If you want to trap errors when loading an XS module, some problems with the binary interface (such as Perl version skew) may be fatal even with eval unless $ENV{PERL_DL_NONLAZY} is set. See perlrun.

    If the code to be executed doesn't vary, you may use the eval-BLOCK form to trap run-time errors without incurring the penalty of recompiling each time. The error, if any, is still returned in $@ . Examples:

    1. # make divide-by-zero nonfatal
    2. eval { $answer = $a / $b; }; warn $@ if $@;
    3. # same thing, but less efficient
    4. eval '$answer = $a / $b'; warn $@ if $@;
    5. # a compile-time error
    6. eval { $answer = }; # WRONG
    7. # a run-time error
    8. eval '$answer ='; # sets $@

    Using the eval{} form as an exception trap in libraries does have some issues. Due to the current arguably broken state of __DIE__ hooks, you may wish not to trigger any __DIE__ hooks that user code may have installed. You can use the local $SIG{__DIE__} construct for this purpose, as this example shows:

    1. # a private exception trap for divide-by-zero
    2. eval { local $SIG{'__DIE__'}; $answer = $a / $b; };
    3. warn $@ if $@;

    This is especially significant, given that __DIE__ hooks can call die again, which has the effect of changing their error messages:

    1. # __DIE__ hooks may modify error messages
    2. {
    3. local $SIG{'__DIE__'} =
    4. sub { (my $x = $_[0]) =~ s/foo/bar/g; die $x };
    5. eval { die "foo lives here" };
    6. print $@ if $@; # prints "bar lives here"
    7. }

    Because this promotes action at a distance, this counterintuitive behavior may be fixed in a future release.

    With an eval, you should be especially careful to remember what's being looked at when:

    1. eval $x; # CASE 1
    2. eval "$x"; # CASE 2
    3. eval '$x'; # CASE 3
    4. eval { $x }; # CASE 4
    5. eval "\$$x++"; # CASE 5
    6. $$x++; # CASE 6

    Cases 1 and 2 above behave identically: they run the code contained in the variable $x. (Although case 2 has misleading double quotes making the reader wonder what else might be happening (nothing is).) Cases 3 and 4 likewise behave in the same way: they run the code '$x' , which does nothing but return the value of $x. (Case 4 is preferred for purely visual reasons, but it also has the advantage of compiling at compile-time instead of at run-time.) Case 5 is a place where normally you would like to use double quotes, except that in this particular situation, you can just use symbolic references instead, as in case 6.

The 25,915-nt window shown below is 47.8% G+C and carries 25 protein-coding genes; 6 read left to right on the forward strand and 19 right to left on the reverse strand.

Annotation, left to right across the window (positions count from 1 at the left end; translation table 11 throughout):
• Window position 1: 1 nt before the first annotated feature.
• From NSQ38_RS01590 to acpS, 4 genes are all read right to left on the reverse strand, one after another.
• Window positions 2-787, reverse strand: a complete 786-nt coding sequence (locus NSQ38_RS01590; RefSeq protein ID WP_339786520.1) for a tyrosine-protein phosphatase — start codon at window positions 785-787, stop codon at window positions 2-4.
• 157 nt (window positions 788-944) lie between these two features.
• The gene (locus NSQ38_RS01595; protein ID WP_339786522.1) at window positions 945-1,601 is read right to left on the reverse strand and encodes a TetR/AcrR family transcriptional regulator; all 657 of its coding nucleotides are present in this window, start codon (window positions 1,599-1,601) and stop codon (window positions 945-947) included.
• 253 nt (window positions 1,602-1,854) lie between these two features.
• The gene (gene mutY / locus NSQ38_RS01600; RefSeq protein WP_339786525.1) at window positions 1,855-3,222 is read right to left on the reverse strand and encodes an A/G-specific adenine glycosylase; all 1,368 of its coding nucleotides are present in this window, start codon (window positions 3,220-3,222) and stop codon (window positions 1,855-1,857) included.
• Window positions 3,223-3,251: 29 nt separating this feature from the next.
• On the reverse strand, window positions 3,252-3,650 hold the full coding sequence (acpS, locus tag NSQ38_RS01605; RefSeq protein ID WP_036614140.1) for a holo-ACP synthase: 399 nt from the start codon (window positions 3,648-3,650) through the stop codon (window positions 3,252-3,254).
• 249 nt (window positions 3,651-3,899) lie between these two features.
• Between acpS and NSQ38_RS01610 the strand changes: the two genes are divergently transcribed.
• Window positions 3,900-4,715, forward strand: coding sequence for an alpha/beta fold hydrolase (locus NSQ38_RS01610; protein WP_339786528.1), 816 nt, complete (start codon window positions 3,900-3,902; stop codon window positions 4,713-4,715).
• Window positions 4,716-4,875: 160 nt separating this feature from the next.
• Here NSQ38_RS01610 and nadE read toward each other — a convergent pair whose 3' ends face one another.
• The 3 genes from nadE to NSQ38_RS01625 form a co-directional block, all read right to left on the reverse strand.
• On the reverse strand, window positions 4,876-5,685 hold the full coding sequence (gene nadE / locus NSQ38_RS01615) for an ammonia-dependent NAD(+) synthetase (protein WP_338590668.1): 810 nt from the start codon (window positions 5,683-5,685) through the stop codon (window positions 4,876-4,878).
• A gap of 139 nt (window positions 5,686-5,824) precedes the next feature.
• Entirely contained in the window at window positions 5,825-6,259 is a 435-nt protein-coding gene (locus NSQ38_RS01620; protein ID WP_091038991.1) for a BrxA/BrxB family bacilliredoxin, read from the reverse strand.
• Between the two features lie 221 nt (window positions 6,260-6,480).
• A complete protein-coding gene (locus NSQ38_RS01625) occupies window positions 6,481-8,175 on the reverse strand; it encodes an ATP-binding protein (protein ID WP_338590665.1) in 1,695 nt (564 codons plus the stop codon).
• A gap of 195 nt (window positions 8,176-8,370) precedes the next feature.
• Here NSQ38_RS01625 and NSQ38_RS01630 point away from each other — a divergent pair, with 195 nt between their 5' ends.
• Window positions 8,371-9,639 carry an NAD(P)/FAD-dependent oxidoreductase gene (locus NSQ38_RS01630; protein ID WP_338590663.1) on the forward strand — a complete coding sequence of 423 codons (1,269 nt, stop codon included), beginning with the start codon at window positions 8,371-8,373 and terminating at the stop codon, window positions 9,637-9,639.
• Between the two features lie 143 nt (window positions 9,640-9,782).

Before Perl 5.14, the assignment to $@ occurred before restoration of localized variables, which means that for your code to run on older versions, a temporary is required if you want to mask some but not all errors:

    1. # alter $@ on nefarious repugnancy only
    2. {
    3. my $e;
    4. {
    5. local $@; # protect existing $@
    6. eval { test_repugnancy() };
    7. # $@ =~ /nefarious/ and die $@; # Perl 5.14 and higher only
    8. $@ =~ /nefarious/ and $e = $@;
    9. }
    10. die $e if defined $e
    11. }

    eval BLOCK does not count as a loop, so the loop control statements next, last, or redo cannot be used to leave or restart the block.

    An eval '' executed within a subroutine defined in the DB package doesn't see the usual surrounding lexical scope, but rather the scope of the first non-DB piece of code that called it. You don't normally need to worry about this unless you are writing a Perl debugger.